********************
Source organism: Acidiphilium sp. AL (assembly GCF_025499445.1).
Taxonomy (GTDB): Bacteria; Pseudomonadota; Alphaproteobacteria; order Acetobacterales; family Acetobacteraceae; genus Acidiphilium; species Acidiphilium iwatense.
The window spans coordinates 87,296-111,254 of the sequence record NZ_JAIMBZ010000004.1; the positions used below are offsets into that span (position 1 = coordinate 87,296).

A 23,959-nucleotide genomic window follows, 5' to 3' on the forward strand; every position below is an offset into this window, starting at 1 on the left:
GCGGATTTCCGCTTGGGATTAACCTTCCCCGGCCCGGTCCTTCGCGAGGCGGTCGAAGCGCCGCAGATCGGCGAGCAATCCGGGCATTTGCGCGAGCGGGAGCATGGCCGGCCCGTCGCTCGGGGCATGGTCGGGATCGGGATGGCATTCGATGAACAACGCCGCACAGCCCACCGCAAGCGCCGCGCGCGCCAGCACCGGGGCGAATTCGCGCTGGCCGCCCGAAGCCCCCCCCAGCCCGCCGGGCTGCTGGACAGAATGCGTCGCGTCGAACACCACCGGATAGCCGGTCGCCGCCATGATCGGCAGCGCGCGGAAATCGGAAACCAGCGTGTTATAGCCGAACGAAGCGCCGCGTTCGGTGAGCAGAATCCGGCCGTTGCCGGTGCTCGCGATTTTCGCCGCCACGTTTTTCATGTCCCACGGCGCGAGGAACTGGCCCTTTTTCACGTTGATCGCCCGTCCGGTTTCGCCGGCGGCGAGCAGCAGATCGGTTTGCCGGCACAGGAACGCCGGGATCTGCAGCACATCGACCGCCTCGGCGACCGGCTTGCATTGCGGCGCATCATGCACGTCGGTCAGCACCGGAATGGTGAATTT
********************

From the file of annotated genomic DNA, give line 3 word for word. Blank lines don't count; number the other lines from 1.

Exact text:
The window spans coordinates 87,296-111,254 of the sequence record NZ_JAIMBZ010000004.1; the positions used below are offsets into that span (position 1 = coordinate 87,296).